What is the Fourth of July?

As children in Australia are exposed to many avenues of television, Netflix, Stan and the rest – there is a great deal of exposure to “Americanisms”, accents and special events! Gone are the days of “Sesame Street” being the only exposure of years gone by!

So should we celebrate what we are seeing on the shows as to what days are important in the US? The choice is always going to be an individual one in centres – but like any culture shouldn’t we be inclusive and acknowledge these heritages and traditions? I know I wouldn’t mind a Thanksgiving dinner one day!

As the preschools, Pre K’s and kindergartens of the USA get ready for the Fourth of July celebrations next month – let’s look at what it stands for –

According to Wikipedia:

Independence Day or the Fourth of July as it is commonly known is a federal holiday in the United States commemorating the Declaration of Independence of the United States on July 4, 1776. The Continental Congress declared that the thirteen American colonies were no longer subject (and subordinate) to the monarch of Britain and were now united, free, and independent states.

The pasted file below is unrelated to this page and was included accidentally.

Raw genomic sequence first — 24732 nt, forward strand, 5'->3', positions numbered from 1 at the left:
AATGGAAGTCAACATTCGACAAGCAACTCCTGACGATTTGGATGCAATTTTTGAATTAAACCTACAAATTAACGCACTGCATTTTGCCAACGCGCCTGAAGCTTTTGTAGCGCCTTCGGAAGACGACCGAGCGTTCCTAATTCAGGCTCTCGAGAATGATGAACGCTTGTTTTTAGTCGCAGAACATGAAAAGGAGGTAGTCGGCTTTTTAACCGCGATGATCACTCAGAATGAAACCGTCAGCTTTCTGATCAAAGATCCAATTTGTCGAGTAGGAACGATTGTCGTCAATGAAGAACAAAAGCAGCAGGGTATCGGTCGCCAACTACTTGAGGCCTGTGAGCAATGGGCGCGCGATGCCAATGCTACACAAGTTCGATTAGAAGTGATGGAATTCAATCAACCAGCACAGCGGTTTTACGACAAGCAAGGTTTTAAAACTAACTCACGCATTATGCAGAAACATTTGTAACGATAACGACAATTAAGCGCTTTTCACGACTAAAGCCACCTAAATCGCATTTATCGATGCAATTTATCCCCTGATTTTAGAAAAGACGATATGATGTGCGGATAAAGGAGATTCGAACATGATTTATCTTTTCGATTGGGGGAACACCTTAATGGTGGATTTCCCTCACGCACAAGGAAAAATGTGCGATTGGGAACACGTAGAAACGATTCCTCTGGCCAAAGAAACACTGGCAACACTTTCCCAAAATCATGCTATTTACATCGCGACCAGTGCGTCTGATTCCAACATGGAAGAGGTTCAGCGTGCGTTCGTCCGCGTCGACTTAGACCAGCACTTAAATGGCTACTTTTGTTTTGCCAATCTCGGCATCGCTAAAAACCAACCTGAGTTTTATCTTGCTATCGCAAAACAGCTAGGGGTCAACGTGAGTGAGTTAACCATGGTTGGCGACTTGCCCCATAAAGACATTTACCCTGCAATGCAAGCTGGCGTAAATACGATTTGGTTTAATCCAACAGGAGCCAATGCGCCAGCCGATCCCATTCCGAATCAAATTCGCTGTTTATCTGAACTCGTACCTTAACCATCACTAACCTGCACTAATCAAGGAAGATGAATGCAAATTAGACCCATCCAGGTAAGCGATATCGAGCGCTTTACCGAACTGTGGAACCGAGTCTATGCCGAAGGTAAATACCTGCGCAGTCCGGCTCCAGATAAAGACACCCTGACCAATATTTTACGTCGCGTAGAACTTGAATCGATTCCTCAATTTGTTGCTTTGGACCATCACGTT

Independence Day is commonly associated with fireworks, parades, barbecues, carnivals, fairs, picnics, concerts, baseball games, family reunions, and political speeches and ceremonies, in addition to various other public and private events celebrating the history, government, and traditions of the United States. Independence Day is the National Day of the United States.

So like Australia has Australia Day on 26th January, America has the like of July 4th.

Ways that this day can be acknowledged in centres could be to:

  • Making Red, White and Blue flags
  • Patriotic wands
  • Star-spangled slime
  • Coloured pasta to a thread for necklaces
  • Red, White and Blue Wreaths
  • Cooking traditional foods
  • Patriotic sensory bins